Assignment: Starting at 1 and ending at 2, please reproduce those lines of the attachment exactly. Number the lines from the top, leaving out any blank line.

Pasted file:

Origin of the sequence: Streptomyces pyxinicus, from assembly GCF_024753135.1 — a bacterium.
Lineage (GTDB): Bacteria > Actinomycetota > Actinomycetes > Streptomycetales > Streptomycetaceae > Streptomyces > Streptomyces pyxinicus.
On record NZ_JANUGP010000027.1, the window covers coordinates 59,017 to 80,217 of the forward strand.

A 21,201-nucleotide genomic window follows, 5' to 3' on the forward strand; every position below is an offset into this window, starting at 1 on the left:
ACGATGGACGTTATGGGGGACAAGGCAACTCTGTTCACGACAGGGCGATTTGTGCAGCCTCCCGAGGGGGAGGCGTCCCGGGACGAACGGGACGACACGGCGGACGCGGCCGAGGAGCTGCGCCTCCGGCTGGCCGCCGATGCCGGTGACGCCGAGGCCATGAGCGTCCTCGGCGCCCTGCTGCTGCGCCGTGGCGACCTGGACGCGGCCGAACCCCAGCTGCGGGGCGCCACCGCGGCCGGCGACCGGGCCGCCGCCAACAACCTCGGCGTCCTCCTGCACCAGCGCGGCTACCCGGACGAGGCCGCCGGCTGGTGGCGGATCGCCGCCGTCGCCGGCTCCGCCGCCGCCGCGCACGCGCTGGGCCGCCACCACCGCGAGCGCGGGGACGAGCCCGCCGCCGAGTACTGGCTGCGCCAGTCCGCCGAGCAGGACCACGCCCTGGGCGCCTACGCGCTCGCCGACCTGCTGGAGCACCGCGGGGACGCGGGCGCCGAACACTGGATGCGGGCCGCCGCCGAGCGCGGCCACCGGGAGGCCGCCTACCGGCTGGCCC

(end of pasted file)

Origin of the sequence: Streptomyces pyxinicus, from assembly GCF_024753135.1 — a bacterium.
Lineage (GTDB): Bacteria > Actinomycetota > Actinomycetes > Streptomycetales > Streptomycetaceae > Streptomyces > Streptomyces pyxinicus.